(Amanda Sowards — AP)
I sometimes remark to friends that I must be the only Christian in the world who participates in three or four Passover seders a year. Even active Jews don’t attend so many. Why would they, after all, unless they’re working, as my wife often is—leading them.
My wife is a rabbi, and when I’m at a seder, I am gathering together with my primary congregation, even though I’m not Jewish. The other reason why I attend seders is that I like them. I find them spiritually meaningful. Every religious tradition marks God’s activity in the world as something akin to freeing slaves, and Judaism does it memorably.
One particular seder two years ago became a turning point for me. My wife and I were fresh off a painful experience in Florida where she hadn’t gotten a pulpit job because of me, because her husband was a Catholic. For the first time in my life I felt judged for my religious orientation because although I am about as supportive of a clergy spouse as one could be, it seemed that all they saw was a cross on my forehead.
So as this seder was about to begin, one of the men around the table said, “I notice that we are all interfaith couples around this table, that we are all Jewish-Christian.”
He went on, “So, I’m wondering, you Christians who are here, why are you? I mean . . . I’m Jewish and I know why I’m here; I know what I get out of these things. But what do you get out of this? What brings you here?”
The first person to answer his question was a middle-aged woman sitting to my left, who is married to another woman. She gave the perfect progressive, mainline Protestant answer: “As you may know, this week is also Holy Week in the Christian world, and I was just at the Maundy Thursday service at my church last night. It was beautiful. We talked about the life and Judaism of Jesus, and the focus of the service was to remember the seder that Jesus and the disciples shared together on the night before he was crucified. So, I am fresh off of that powerful experience and I’m delighted to be able to continue thinking on those things by being here with you, tonight!” She beamed, and everyone thanked her.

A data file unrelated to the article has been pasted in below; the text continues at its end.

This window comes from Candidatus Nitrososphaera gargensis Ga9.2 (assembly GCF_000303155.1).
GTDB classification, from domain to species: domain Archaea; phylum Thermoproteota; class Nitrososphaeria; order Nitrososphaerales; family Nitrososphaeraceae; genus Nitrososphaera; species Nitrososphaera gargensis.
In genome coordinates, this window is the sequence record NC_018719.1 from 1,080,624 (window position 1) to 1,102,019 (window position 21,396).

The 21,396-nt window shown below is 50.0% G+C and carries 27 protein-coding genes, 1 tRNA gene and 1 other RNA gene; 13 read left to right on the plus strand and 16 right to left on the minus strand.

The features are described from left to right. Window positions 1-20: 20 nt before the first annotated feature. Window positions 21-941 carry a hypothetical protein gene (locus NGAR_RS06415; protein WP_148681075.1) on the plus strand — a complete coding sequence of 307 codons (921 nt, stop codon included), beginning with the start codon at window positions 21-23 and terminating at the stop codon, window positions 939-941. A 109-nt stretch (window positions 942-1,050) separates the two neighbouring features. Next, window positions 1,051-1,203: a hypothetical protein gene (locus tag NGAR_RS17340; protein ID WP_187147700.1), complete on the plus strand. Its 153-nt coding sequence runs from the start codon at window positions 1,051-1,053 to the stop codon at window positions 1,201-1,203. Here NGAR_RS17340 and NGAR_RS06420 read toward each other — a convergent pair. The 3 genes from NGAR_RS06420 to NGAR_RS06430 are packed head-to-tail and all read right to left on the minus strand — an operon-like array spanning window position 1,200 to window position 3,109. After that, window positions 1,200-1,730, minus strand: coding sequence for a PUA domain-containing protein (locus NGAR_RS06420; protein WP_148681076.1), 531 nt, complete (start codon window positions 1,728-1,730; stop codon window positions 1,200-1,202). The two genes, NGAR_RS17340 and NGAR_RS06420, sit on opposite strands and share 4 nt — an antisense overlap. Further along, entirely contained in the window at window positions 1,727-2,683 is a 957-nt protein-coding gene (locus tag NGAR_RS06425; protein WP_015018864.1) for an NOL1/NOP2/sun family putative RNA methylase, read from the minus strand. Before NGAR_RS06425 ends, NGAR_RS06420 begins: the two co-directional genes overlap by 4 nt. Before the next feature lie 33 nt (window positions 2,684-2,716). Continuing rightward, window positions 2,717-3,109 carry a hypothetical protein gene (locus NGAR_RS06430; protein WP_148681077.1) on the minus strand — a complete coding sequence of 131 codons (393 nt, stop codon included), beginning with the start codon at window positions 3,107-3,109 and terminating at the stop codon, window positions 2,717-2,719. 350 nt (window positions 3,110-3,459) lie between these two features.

The next answer came from my friend, Jack. He was sitting beside his wife of 40 years, our friend, Susie. “I’ve been coming to these things for decades,” Jack said with a grin, “and I mostly come for the food!” Everyone laughed.
I was already uncomfortable by this point. While the other Christians at the table answered the question, I was trying to find a way to leave the room. Thankfully, our daughter was fussing, so I stood up with her and walked into the kitchen. I was still visible to those around the table, but now there was a convenient wall between us. I missed the third answer.
Then, I wandered to the doorway between the rooms for the fourth answer, this one from a Montessori teacher and activist, who was raised Catholic. She said, “I have little connection with my childhood faith anymore, and that’s fine with me. But I am a spiritual seeker and I always enjoy the seder.” Again, everyone smiled and thanked her.
I was the only one left, and I began to inch back into the kitchen. I figured they would just move on. Clearly, I had to care for the baby and was too preoccupied with that important task to answer this little question. But Jason, who’d posed it, wouldn’t let it go.
“Jon, what about you? We haven’t heard from you, yet,” he said in full voice, reaching me through the open doorway. I shifted Sima to the other hip and took two steps back into the dining room. I was steaming, and had suddenly figured out why.
“To be honest, I was trying not to answer ” I began, but then changed my tone, “because frankly, the question kind of pisses me off. I mean, it bothers me that I have to be here at this seder table as something. Why is that?” Everyone turned to face me, clearly surprised at the emotion in my voice.
“Do I have to be here as a ‘Christian’?
“I am married to this beautiful woman,” I said, motioning toward Michal. “Together, we are raising our daughter as a Jew. We pray and together we follow the practices of Judaism. Yes, I am also a Catholic, but for good and for bad I have thrown in my lot with the Jewish people.
“I’m not here wearing a sign. I’m not here tonight as a ‘Christian.’ There’s no imprint on my chest. It is not an ontological condition. Can’t I just be here as a human being?” With that I took a deep breath and went to sit down. On the way to my chair, dear Susie grabbed my hand and whispered, “Yes.”
Religious identity is not what it used to be. It certainly is not necessarily singular. In fact, I am finding more and more affinity, today, with people who feel simultaneously religiously committed and religiously amorphous.
I am a Catholic whose spiritual practice is mostly Jewish. That may sound strange to you, but it is not as odd as it seems. It makes sense in my life.
Every faith is a way of relativizing God, and to be a Catholic is to identify myself with a tradition, a liturgy, and a group of people down through history. I am (mostly, certainly increasingly, now with Pope Francis and all) proud to do that—and to call myself Catholic. But I don’t believe that anything I believe can make me different from you.
It seems to me that what I do is what is important. The values I hold and the ways I try to practice those values whether I’m among Jews or Catholics or anyone else for that matter. The beautiful thing about my life is that, whether I am practicing Judaism in the home or at shul with my wife, or following the traditions of progressive Catholicism, the values tend to coincide. Trust me, it works, even though it can look confusing.
Jon M. Sweeney is the author, together with Rabbi Michal Woll, of the forthcoming book, Mixed-Up Love: Relationships, Family, and Religious Identity in the 21st Century (Jericho Books; October 15, 2013). They live in Ann Arbor, MI.